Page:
Royal Tourism: Excursions around Monarchy
There are multiple and complex relationships between royalty and tourism which have received little attention in the academic literature. This book draws on historical, sociological and cultural perspectives in its collection of chapters that examine the royal tourism phenomenon in several international and theoretical contexts. Authors in this volume examine for example: the history, development and trajectories of 'royal tourism'; 'royal tourism' and national identities; the interpretation of royalty to tourists; the image(s) and representations of 'royal tourism'; tourist perceptions of royalty and royal properties and sites; royalty, tourism and national image, identity and citizenship.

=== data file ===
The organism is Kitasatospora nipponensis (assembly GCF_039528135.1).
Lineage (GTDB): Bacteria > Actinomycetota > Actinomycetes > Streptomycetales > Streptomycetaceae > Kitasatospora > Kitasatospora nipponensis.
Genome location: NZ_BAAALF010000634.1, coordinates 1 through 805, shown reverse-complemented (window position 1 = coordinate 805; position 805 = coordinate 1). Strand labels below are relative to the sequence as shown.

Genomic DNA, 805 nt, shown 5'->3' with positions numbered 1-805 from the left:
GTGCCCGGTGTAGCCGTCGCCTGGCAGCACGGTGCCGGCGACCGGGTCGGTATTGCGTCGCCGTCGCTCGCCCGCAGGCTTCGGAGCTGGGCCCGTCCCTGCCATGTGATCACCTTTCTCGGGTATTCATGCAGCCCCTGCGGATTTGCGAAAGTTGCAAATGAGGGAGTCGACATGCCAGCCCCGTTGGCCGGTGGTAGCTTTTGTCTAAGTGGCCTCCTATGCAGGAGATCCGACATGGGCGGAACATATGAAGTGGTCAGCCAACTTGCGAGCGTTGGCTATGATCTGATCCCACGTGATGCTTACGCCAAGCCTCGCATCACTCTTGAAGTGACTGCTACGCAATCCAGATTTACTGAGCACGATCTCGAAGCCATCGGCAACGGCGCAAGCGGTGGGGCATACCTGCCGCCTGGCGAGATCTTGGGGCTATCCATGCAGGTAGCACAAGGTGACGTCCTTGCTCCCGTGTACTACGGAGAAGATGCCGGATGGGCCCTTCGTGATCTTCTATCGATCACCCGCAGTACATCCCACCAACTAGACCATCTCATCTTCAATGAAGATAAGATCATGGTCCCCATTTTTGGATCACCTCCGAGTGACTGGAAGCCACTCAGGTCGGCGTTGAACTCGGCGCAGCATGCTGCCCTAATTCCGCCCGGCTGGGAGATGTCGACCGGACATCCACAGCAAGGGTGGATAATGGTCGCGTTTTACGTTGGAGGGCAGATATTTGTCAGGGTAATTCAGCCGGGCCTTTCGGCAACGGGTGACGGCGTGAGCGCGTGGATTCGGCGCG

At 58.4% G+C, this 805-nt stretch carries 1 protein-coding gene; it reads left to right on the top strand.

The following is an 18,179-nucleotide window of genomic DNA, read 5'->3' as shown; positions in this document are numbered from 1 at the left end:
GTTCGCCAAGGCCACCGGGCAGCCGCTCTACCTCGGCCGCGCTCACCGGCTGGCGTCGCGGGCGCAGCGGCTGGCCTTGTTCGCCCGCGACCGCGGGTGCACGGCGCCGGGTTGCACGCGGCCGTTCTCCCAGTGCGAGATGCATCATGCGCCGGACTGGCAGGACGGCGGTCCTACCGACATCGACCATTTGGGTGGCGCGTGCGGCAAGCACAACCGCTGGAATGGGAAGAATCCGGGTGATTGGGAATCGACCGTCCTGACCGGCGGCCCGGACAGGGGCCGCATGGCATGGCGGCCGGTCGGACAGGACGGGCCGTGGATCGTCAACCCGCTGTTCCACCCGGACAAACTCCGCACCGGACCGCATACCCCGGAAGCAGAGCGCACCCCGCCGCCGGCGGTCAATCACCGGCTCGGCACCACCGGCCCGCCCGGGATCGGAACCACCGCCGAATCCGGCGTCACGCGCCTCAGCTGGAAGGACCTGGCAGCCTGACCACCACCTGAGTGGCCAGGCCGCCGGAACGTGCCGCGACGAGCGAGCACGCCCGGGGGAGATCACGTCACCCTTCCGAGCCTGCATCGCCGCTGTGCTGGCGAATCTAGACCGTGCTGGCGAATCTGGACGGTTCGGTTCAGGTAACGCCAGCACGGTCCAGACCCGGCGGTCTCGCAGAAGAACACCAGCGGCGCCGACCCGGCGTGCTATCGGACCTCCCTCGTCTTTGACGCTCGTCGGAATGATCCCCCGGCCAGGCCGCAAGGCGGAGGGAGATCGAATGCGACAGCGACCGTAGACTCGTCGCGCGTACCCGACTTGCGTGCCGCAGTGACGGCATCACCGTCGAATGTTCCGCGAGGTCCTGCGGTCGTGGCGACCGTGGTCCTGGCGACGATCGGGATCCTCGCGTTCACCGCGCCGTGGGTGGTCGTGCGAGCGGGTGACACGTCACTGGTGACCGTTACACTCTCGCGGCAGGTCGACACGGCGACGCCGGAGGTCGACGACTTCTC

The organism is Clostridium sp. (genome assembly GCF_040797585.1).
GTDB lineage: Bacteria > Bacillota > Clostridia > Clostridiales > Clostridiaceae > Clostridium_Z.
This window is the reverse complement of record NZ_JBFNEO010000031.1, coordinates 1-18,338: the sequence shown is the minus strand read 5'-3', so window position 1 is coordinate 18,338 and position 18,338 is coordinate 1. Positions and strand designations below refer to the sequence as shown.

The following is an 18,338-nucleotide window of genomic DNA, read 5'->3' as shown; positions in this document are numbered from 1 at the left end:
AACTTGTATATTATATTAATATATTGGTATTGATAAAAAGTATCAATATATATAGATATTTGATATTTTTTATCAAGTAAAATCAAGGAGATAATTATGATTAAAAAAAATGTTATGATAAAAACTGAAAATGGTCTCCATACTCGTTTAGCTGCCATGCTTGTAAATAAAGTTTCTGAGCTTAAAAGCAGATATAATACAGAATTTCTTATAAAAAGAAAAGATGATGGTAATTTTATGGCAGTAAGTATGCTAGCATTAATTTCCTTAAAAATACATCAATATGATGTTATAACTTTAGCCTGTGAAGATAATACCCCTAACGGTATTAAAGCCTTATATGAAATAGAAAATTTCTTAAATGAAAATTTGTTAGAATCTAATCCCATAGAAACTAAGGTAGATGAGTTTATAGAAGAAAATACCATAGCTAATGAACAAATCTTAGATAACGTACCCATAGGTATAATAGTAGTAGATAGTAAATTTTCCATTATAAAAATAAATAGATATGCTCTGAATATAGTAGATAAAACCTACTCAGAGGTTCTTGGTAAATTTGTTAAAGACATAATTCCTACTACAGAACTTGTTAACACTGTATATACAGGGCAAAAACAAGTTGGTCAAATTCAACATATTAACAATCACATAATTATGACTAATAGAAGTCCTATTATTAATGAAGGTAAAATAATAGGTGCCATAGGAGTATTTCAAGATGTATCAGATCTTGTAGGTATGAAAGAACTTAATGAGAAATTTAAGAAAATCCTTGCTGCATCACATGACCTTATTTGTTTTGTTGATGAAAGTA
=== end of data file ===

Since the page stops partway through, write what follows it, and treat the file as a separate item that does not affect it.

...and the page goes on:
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19th-. Century. Britain. JOHN BAXENDALE The 19th century saw the birth of
popular tourism. The building of the railways from the 1830s; the increase in
leisure time and disposable income for middle-class and then working-class
people; and ...
... their families, to some interesting locality, for a happy and rational holiday.2 If
19th-century modernity, paradoxically, ... in the late 18th and early 19th centuries.
3 Taking the story up, David Cannadine has shown how later in the 19th century
The experience of 19th- century visitors to royal sites was structured in a number
of different ways. The cultural context – whether British or American – provided
them with a range of modes of response to history, to art, to landscape, ...
It would seem, then, that the key to understanding 19th-century royal tourism, and
presumably its successor the so-called 'heritage industry', lies in the sense of the
past that all the visitors, from Henry James to Bill Banks, shared, though ...
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